BME interview: Lisa Kalil nominated for the 16th Independent Music Awards
The singer Lisa Kalil was nominated for the Independent Music Awards (IMAs) in the best debut album category with her EP “Vitrais”. The event is the largest independent music award in the world and takes place on March 31 in New York City.
In addition to Lisa, six other Brazilians were nominated to compete with more than 400 artists from 94 countries in 96 categories. They are: Gabriella Grisi, Delia Fischer, Jô Nunes, Sai da Frente, Celso Salim Banda and Gustavo Ballesteros.
Graduated in 2016 by The New School University in New York, the singer obtained scholarship in courses of Jazz Vocal Performance and Culture and Media. To fulfill this dream of studying outside Brazil, Lisa needed to have fluent English and necessary arguments to convince the school administration that she needed the help.
Despite the difficulties, the artist points out that it was an incredible experience and had the pleasure of living with people of such different backgrounds. “International colleagues taught me to understand the complexity of other countries and to value my origin. So studying music outside the country was an experience of many, new and different sensibilities”, adds Lisa.
During her five years in New York, the singer has performed more than 40 concerts with international artists through the support of the Brasil Music Exchange (BME), a Brazilian music export project conducted through a partnership between Brasil, Música & Artes (BM&A) and the Brazilian Trade and Investment Promotion Agency (Apex-Brasil).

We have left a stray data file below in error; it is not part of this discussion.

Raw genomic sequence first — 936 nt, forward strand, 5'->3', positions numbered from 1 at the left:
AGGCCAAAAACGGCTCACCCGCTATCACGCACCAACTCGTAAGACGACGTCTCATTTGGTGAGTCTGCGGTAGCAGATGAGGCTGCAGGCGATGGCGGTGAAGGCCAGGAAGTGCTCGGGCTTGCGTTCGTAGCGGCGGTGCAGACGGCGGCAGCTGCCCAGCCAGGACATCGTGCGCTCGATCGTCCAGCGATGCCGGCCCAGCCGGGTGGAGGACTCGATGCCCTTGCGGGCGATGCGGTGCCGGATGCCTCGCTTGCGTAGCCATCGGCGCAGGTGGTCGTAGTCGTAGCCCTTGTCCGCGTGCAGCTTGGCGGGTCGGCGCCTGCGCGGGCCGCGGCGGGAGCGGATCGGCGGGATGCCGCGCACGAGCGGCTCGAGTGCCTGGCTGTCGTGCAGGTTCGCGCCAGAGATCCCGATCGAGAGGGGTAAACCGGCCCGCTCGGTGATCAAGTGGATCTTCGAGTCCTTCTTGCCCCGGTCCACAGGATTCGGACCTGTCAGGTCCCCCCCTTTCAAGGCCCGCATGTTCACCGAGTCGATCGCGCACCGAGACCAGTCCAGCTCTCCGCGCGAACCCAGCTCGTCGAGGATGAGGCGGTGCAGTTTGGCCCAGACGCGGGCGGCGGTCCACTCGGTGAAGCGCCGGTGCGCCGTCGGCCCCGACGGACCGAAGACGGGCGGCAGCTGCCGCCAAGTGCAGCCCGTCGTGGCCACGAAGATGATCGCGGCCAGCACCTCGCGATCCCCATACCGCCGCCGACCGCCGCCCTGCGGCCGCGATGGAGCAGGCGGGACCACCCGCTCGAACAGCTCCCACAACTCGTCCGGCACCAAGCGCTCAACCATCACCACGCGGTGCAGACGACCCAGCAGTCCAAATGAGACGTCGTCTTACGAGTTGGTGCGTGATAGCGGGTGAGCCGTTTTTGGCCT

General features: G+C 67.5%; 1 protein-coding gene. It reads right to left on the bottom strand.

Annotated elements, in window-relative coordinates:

The creation of the disc
After graduating, Lisa returned to São Paulo and, through the virtual funding platform “Kickante”, raised money to produce her first album. The project began in May 2017, and after 40 days of campaign had already achieved R $ 30 thousand. This it 120% of the initial goal. In this way, the condition for the creation of the EP was already better than the artist imagined.
Initially, the project was to have only five songs. However, the success of the donation made the album evolve and the album was produced with five songwriting and two re-recorded songs.
The BME took advantage of the nomination to speak to Lisa, who talked about issues surrounding her career and expectation about the prize.
BME: How do you feel about being nominated for the 16th Independent Music Awards?
Lisa: Being nominated for the 16th IMA caused me many emotions. I got the news on the last day of carnival and my “beginning of the year”, suddenly, got more agitated than I could have planned. “Vitrais” is my first album, and seeing him nominated in such a respected award and with jurors that I grew up admiring brings me the feeling that I’m on the right track.
It is an honor to also be among the seven Brazilians nominated this year at the awards and represent Brazilian music to the world. As soon as I learned that there were other Brazilians at the awards, I took the initiative to create a Facebook group to communicate and build a group vision and mutual support.
BME: Of the seven nominees for the award, four are women. How do you see the female position in the music scene?
Lisa: Of course the fact that among the seven nominees, four women, is a happy coincidence. But at a time when women are exposed more and are having initiatives like the “não é não” in Brazil, or the “me too” in the Oscar party, it is very significant to show the strength of women also on the artistic fronts.